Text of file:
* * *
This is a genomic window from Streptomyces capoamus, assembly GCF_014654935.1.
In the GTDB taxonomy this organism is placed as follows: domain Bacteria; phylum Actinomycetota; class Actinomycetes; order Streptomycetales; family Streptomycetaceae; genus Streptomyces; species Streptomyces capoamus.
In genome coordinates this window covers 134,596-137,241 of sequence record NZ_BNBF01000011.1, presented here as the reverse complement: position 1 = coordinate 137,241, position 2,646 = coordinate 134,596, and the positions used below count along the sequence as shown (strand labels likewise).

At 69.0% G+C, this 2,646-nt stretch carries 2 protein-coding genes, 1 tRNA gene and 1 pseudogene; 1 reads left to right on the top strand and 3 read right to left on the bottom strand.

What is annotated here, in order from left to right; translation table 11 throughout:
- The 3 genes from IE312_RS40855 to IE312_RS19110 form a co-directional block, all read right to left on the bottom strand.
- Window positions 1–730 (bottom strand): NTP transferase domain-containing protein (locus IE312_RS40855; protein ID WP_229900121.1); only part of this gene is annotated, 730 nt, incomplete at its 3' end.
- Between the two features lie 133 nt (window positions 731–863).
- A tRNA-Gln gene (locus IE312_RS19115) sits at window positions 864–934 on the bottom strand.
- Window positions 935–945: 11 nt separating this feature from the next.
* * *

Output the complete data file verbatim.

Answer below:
This is a genomic window from Streptomyces capoamus, assembly GCF_014654935.1.
In the GTDB taxonomy this organism is placed as follows: domain Bacteria; phylum Actinomycetota; class Actinomycetes; order Streptomycetales; family Streptomycetaceae; genus Streptomyces; species Streptomyces capoamus.
In genome coordinates this window covers 134,596-137,241 of sequence record NZ_BNBF01000011.1, presented here as the reverse complement: position 1 = coordinate 137,241, position 2,646 = coordinate 134,596, and the positions used below count along the sequence as shown (strand labels likewise).

At 69.0% G+C, this 2,646-nt stretch carries 2 protein-coding genes, 1 tRNA gene and 1 pseudogene; 1 reads left to right on the top strand and 3 read right to left on the bottom strand.

What is annotated here, in order from left to right; translation table 11 throughout:
- The 3 genes from IE312_RS40855 to IE312_RS19110 form a co-directional block, all read right to left on the bottom strand.
- Window positions 1–730 (bottom strand): NTP transferase domain-containing protein (locus IE312_RS40855; protein ID WP_229900121.1); only part of this gene is annotated, 730 nt, incomplete at its 3' end.
- Between the two features lie 133 nt (window positions 731–863).
- A tRNA-Gln gene (locus IE312_RS19115) sits at window positions 864–934 on the bottom strand.
- Window positions 935–945: 11 nt separating this feature from the next.